The Spanish rule that leaves domestic workers unemployed is contrary to European law, according to the CJEU



The scant protection received by domestic workers in Spain is "discriminatory" and opposes European law. The European Court of Justice (CJEU) has ruled today that the Spanish regulations that do not allow the payment of unemployment benefits to domestic employees, who are almost exclusively women, is contrary to Community law. In the judgment made public this Thursday, it is concluded that this exclusion constitutes an “indirect discrimination based on sex” or in access to benefits of unemployment. Although, the ruling underlines that it is ultimately up to the Spanish judges to verify if this is the case in each case.

The Court of Justice thus declares that the Directive on equality in social security matters is opposed to the Spanish rule that excludes unemployment benefits from Social Security benefits.

With this ruling, the arguments of Spain and the Social Security Treasury are overturned, which have argued that this differentiated treatment is justified by the specific characteristics of the category of domestic employees and the fight against the underground economy and fraud.

Likewise, the ruling underlines that, in accordance with Spanish regulations, all employed workers subject to the General Social Security Regime, in which the Special System for Domestic Employees is integrated, are entitled in principle to the unemployment benefits. "In consecuense, the national legislation would particularly disadvantage female workers and would therefore entail indirect discrimination by reason of sex contrary to the Directive, unless it responds to a legitimate objective of social policy and is appropriate and necessary to achieve said objective", reads the sentence.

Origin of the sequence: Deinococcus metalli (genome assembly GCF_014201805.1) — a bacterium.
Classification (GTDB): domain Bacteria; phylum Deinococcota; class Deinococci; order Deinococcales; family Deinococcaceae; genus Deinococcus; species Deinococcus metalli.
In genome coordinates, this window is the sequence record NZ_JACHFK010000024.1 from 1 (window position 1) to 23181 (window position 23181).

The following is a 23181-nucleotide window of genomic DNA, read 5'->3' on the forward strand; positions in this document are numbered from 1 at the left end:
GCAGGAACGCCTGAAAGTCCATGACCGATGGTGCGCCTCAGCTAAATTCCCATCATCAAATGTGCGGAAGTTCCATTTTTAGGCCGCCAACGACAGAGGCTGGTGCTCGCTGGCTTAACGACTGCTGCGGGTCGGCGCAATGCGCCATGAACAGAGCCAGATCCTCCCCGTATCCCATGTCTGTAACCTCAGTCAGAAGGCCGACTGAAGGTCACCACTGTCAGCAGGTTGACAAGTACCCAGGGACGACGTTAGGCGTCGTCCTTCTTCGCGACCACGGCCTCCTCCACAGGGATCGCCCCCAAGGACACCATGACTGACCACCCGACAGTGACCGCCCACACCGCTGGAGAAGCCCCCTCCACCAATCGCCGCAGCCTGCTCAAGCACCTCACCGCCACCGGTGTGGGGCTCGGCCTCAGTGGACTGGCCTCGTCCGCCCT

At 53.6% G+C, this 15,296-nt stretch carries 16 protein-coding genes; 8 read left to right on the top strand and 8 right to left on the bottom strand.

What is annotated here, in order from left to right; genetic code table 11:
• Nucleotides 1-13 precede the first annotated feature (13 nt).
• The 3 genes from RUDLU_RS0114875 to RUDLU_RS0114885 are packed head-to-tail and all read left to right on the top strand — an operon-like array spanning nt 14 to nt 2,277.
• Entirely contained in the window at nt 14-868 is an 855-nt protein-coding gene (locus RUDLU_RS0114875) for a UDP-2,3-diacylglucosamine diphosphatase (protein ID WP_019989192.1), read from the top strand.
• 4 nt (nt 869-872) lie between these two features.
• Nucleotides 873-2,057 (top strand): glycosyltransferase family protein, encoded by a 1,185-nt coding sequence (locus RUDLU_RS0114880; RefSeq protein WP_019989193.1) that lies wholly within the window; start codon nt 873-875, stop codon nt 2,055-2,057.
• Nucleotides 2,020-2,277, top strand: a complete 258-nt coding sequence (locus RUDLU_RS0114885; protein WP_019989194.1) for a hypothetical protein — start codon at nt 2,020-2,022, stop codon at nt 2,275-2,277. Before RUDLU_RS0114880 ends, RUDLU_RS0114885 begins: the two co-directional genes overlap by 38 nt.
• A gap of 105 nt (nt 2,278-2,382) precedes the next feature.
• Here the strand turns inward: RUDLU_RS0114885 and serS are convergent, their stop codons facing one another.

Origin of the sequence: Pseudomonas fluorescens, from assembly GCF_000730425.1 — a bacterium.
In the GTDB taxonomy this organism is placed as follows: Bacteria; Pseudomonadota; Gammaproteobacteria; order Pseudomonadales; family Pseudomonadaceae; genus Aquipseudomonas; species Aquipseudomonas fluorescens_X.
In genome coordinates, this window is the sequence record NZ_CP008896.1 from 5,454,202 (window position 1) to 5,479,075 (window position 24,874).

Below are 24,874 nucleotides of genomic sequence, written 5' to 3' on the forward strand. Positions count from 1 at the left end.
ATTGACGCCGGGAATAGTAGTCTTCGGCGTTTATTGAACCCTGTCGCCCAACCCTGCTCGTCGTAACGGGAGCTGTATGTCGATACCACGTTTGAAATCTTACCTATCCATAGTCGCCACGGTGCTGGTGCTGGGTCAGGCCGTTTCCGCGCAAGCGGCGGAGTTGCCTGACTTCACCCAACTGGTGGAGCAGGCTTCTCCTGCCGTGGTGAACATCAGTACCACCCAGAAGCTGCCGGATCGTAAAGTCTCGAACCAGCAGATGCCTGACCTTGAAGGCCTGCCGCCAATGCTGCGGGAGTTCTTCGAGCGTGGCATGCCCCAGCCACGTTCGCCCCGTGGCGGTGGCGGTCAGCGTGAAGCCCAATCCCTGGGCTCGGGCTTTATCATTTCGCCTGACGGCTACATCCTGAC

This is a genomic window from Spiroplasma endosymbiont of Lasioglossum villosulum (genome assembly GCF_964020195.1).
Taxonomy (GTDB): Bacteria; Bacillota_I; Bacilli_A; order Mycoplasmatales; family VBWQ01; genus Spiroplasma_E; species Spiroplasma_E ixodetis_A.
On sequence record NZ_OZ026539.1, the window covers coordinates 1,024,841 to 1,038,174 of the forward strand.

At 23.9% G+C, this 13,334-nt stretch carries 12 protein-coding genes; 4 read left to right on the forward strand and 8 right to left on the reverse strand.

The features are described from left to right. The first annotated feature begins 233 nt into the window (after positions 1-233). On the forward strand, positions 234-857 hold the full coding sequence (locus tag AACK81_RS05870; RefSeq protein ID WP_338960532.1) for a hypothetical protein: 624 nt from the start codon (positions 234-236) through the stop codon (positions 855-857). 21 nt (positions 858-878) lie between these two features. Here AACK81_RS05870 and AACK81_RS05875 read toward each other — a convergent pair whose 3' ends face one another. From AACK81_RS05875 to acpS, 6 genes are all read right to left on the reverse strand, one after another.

Indeed, the Court emphasizes that the group of workers excluded from unemployment protection is not relevantly distinguished from other groups of workers who are not. Thus, the judge emphasizes that the exclusion of protection against unemployment apparently implies the impossibility of obtaining other benefits to which domestic employees could be entitled and whose granting is subject to the extinction of the right to benefits for unemployment. "Therefore, this exclusion entails a greater lack of social protection for domestic workers, who translates into a situation of social helplessness», he concludes.

The Luxembourg-based court follows in the footsteps of the considerations issued last September by a general counsel of the CJEU, who concluded that EU countries must respect the principle of non-discrimination on the basis of sex in the regulation of the social security system. and in particular unemployment benefits.

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